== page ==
Team USA: No love for Love from Coach K?

September, 2, 2010
9/02/10
3:39
AM ET
Sheridan By Chris Sheridan
ESPN.com
Archive
ISTANBUL -- One of the big mysteries surrounding Team USA at the FIBA World Championship is why Kevin Love's playing time has been so limited.

He has been, by far, the most productive and aggressive player for the Americans when it comes to producing points and rebounds off the bench, but he is playing behind Andre Iguodala at the 4 spot and behind Lamar Odom (and sometimes Tyson Chandler) at center.

In yesterday's victory over Iran, which I dissected in my postgame column with a critical eye regarding the Americans' offense, Love led the team in scoring with 13 points despite playing the fewest minutes (just under 11) of anyone on the roster.

"I just go out there and try to be productive. Coach said today everybody's in their roles," Love told ESPN.com. "I think for me, I know Lamar is going to be the starting center, and he's going to play a lot of minutes. So when I get the chance to come in, whether I'm playing 5 minutes or 25 minutes, I have to get the job done. And I feel I've done a good job contributing thus far."

Love played only 5:20 in Team USA's 2-point victory over Brazil, 13:24 in the 22-point victory over Slovenia and 13:14 in Team's USA's tournament-opening 28-point victory over Croatia.

That's a total of just 42 minutes in five games, yet Love leads Team USA in total rebounds with 28 (Kevin Durant is second with 27, and Odom has 26) and in offensive rebounds with 10 (Iguodala is second with 6). He also has shot 50 percent from 3-point range and 61 percent overall, and he is the team's fifth leading scorer (8.3 ppg) behind Durant (18.8), Chauncey Billups (10.0), Derrick Rose (9.5) and Rudy Gay (9.0).

The folks who are consistently commenting in my columns are taking particular issue with coach Mike Krzyzewski's heavy use of Iguodala, but I should point out that Coach K sees Iguodala as the team's best on-the-ball defender, and he used Iguodala as the primary defender on both Leandro Barbosa and sharpshooter Marcelo Machado in Monday night's 70-68 edging of Brazil.

So I don't see Coach K changing up his strategy in that regard as Team USA moves into the Round of 16 when they will play the loser of today's Angola-Australia game. But one thing he may look at changing is the starting backcourt, where Billups has struggled playing off the ball, shooting just 3-of-16 on 3-pointers. The problem is: Who would replace Billups? Eric Gordon has regressed since scoring a team-high 16 points in the opener against Croatia, missing his first seven shots against Slovenia, going 0-for-2 against Brazil and 3-for-7 (including 2-for-5 on 3s) against Iran. Stephen Curry has been sloppy with the ball, no more so than when he threw an atrocious behind-the-back bounce pass to nobody yesterday on a 2-on-1 break against Iran. Russell Westbrook could be the answer, as Coach K recognizes that he has experience playing off the ball at shooting guard when he was at UCLA. Westbrook has shot 11-for-20 from the field over the first four games but has not yet attempted a 3-pointer, so it bears watching how he performs today against Tunisia -- a game in which the Americans have been installed as a 45.5-point favorite.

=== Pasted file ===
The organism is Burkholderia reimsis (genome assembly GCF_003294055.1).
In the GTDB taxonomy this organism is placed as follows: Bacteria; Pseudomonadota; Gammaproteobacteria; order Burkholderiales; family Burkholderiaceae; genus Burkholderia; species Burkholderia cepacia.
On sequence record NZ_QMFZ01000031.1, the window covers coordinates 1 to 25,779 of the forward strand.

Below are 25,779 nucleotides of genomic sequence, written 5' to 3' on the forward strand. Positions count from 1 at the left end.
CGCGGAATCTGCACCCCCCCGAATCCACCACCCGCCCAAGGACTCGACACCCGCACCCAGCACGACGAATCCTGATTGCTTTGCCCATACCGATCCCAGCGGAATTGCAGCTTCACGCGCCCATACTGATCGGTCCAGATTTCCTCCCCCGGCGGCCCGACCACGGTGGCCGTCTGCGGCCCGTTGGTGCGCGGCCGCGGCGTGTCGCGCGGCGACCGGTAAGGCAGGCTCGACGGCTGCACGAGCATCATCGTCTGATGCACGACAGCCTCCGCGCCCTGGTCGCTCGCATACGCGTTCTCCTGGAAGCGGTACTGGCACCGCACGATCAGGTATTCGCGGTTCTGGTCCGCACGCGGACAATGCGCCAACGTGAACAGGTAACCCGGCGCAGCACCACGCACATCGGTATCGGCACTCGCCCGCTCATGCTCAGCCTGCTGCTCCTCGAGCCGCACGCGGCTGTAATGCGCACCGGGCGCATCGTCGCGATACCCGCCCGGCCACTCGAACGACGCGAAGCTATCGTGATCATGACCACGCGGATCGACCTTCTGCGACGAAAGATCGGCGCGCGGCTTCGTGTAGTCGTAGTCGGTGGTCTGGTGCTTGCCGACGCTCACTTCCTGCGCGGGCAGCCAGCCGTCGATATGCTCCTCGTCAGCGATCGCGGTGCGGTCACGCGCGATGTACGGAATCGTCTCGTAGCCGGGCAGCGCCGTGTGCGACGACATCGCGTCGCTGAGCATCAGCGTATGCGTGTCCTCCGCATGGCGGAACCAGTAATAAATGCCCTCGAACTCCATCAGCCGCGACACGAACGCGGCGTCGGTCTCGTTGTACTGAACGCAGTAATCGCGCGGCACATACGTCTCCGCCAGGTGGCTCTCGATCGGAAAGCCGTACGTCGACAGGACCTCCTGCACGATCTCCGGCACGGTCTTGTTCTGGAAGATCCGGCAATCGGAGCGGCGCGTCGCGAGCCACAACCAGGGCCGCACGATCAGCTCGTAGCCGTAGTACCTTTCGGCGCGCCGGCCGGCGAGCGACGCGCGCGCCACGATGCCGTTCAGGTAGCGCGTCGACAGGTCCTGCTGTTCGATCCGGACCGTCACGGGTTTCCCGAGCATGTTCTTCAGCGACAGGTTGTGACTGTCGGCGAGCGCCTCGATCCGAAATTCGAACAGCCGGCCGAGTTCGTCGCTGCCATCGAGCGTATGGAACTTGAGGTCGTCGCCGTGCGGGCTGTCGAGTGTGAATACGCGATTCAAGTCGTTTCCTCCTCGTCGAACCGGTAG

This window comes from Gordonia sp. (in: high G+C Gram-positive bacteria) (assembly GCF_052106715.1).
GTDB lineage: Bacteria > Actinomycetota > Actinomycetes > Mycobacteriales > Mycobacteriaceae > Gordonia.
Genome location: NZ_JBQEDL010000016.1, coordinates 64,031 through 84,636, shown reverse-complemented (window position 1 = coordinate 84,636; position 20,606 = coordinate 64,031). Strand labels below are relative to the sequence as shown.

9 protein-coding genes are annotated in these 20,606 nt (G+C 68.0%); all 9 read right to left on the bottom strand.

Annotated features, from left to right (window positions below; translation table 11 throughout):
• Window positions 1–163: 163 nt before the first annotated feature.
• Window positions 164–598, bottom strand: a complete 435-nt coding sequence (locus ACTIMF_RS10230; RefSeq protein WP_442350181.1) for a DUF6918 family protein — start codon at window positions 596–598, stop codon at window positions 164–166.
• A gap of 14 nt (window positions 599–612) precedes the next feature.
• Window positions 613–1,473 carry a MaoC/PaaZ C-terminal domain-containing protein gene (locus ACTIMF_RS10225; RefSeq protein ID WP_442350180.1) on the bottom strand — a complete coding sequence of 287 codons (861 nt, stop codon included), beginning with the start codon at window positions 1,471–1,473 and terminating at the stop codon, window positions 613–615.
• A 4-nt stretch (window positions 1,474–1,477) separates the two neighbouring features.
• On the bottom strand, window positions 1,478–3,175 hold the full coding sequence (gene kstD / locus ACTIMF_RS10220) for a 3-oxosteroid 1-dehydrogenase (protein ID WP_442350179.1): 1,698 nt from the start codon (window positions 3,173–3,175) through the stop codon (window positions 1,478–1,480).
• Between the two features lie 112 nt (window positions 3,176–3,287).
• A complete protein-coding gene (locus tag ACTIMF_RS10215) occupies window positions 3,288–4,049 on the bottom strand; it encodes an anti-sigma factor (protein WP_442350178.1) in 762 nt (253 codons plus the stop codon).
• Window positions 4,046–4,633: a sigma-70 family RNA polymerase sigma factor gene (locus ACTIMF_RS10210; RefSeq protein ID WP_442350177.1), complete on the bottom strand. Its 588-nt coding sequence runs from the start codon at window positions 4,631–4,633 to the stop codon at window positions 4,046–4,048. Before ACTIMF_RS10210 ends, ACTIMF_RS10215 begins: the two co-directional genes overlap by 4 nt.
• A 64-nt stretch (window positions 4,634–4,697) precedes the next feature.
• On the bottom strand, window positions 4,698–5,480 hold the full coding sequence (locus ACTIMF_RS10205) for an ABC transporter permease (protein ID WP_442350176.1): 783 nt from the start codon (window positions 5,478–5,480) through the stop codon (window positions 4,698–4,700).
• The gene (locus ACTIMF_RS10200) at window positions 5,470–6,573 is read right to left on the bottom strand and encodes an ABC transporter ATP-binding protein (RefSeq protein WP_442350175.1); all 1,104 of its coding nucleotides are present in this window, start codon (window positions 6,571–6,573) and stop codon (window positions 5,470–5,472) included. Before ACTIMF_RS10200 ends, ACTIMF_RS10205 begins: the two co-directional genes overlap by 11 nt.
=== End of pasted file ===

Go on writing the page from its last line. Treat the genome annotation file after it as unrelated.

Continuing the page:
A few other mysteries to consider on the final day of the preliminary round:

-- I have been asked several times by foreign journalists why there are so few American writers here. (There are only five of us from the mainstream media: Brian Mahoney of AP, Pete Thamel of the New York Times, John Schuhmann of NBA.com, Chris Tomasson of Fanhouse, and myself. But I would be remiss if I did not mention the presence of industrious Syracuse senior Nick Gibson, who is blowing off his first two weeks of school to build his brand.) My stock response is that there are more of us here than there were four years ago in Japan, when ESPN.com, the AP, the Akron Beacon-Journal and the Houston Chronicle were the only U.S. news outlets to cover the entire tournament -- although Commissioner Ryan parachuted in f0r the medal round.

-- Why are we seeing so much less of the Eastern European dance teams that perform during timeouts and between quarters? Thamel has some answers in today's NY Times.

-- Is anybody going to tank today? The Greece-Russia game offers the most promise, because the loser will finish third in Group C and will go into the easier side of the medal round bracket. Schuhmann delved into some of the higher math involved in the tiebreaking procedures in his blog post today.

SPONSORED HEADLINES

Comments

You must be signed in to post a comment

Already have an account?